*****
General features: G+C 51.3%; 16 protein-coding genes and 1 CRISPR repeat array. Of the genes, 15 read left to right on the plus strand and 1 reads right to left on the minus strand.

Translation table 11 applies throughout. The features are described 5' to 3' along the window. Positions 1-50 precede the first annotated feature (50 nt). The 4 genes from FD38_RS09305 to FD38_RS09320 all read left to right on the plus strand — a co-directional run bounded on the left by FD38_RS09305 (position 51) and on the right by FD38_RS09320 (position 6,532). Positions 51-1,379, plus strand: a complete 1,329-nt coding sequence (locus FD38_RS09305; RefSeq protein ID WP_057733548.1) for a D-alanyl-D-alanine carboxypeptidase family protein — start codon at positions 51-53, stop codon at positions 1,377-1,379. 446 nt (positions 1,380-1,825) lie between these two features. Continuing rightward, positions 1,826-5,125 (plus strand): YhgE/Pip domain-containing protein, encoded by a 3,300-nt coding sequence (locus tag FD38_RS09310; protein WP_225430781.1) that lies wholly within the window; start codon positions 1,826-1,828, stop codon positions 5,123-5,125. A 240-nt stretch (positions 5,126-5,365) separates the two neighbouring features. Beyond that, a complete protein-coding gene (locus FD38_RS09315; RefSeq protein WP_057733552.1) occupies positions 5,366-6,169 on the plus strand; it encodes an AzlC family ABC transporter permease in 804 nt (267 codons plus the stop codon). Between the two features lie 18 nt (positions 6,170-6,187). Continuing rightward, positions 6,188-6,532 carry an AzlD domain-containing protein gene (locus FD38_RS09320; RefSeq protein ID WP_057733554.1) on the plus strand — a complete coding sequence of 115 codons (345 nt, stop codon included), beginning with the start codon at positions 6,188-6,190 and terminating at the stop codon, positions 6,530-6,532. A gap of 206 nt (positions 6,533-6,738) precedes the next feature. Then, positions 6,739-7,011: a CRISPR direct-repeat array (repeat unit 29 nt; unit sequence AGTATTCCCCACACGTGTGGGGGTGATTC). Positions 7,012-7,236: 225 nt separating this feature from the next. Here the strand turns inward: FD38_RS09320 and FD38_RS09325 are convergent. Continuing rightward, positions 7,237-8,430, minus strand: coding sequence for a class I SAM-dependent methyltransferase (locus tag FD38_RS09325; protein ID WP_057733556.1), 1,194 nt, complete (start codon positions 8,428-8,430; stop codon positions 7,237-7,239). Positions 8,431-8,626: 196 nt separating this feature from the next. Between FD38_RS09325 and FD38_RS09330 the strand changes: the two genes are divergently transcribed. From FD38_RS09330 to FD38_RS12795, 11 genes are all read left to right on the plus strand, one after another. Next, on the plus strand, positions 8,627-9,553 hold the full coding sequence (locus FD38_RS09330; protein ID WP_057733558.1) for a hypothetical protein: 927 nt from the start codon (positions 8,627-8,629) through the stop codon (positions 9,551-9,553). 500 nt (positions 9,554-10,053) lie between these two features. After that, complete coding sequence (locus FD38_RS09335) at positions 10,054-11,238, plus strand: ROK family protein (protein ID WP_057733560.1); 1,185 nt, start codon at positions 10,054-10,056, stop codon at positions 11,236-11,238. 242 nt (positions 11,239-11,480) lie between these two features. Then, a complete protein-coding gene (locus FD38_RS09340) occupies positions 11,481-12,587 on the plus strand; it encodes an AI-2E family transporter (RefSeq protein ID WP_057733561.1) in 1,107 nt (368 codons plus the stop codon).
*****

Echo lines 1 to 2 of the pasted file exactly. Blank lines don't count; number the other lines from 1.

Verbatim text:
General features: G+C 51.3%; 16 protein-coding genes and 1 CRISPR repeat array. Of the genes, 15 read left to right on the plus strand and 1 reads right to left on the minus strand.

Translation table 11 applies throughout. The features are described 5' to 3' along the window. Positions 1-50 precede the first annotated feature (50 nt). The 4 genes from FD38_RS09305 to FD38_RS09320 all read left to right on the plus strand — a co-directional run bounded on the left by FD38_RS09305 (position 51) and on the right by FD38_RS09320 (position 6,532). Positions 51-1,379, plus strand: a complete 1,329-nt coding sequence (locus FD38_RS09305; RefSeq protein ID WP_057733548.1) for a D-alanyl-D-alanine carboxypeptidase family protein — start codon at positions 51-53, stop codon at positions 1,377-1,379. 446 nt (positions 1,380-1,825) lie between these two features. Continuing rightward, positions 1,826-5,125 (plus strand): YhgE/Pip domain-containing protein, encoded by a 3,300-nt coding sequence (locus tag FD38_RS09310; protein WP_225430781.1) that lies wholly within the window; start codon positions 1,826-1,828, stop codon positions 5,123-5,125. A 240-nt stretch (positions 5,126-5,365) separates the two neighbouring features. Beyond that, a complete protein-coding gene (locus FD38_RS09315; RefSeq protein WP_057733552.1) occupies positions 5,366-6,169 on the plus strand; it encodes an AzlC family ABC transporter permease in 804 nt (267 codons plus the stop codon). Between the two features lie 18 nt (positions 6,170-6,187). Continuing rightward, positions 6,188-6,532 carry an AzlD domain-containing protein gene (locus FD38_RS09320; RefSeq protein ID WP_057733554.1) on the plus strand — a complete coding sequence of 115 codons (345 nt, stop codon included), beginning with the start codon at positions 6,188-6,190 and terminating at the stop codon, positions 6,530-6,532. A gap of 206 nt (positions 6,533-6,738) precedes the next feature. Then, positions 6,739-7,011: a CRISPR direct-repeat array (repeat unit 29 nt; unit sequence AGTATTCCCCACACGTGTGGGGGTGATTC). Positions 7,012-7,236: 225 nt separating this feature from the next. Here the strand turns inward: FD38_RS09320 and FD38_RS09325 are convergent. Continuing rightward, positions 7,237-8,430, minus strand: coding sequence for a class I SAM-dependent methyltransferase (locus tag FD38_RS09325; protein ID WP_057733556.1), 1,194 nt, complete (start codon positions 8,428-8,430; stop codon positions 7,237-7,239). Positions 8,431-8,626: 196 nt separating this feature from the next. Between FD38_RS09325 and FD38_RS09330 the strand changes: the two genes are divergently transcribed. From FD38_RS09330 to FD38_RS12795, 11 genes are all read left to right on the plus strand, one after another. Next, on the plus strand, positions 8,627-9,553 hold the full coding sequence (locus FD38_RS09330; protein ID WP_057733558.1) for a hypothetical protein: 927 nt from the start codon (positions 8,627-8,629) through the stop codon (positions 9,551-9,553). 500 nt (positions 9,554-10,053) lie between these two features. After that, complete coding sequence (locus FD38_RS09335) at positions 10,054-11,238, plus strand: ROK family protein (protein ID WP_057733560.1); 1,185 nt, start codon at positions 10,054-10,056, stop codon at positions 11,236-11,238. 242 nt (positions 11,239-11,480) lie between these two features. Then, a complete protein-coding gene (locus FD38_RS09340) occupies positions 11,481-12,587 on the plus strand; it encodes an AI-2E family transporter (RefSeq protein ID WP_057733561.1) in 1,107 nt (368 codons plus the stop codon).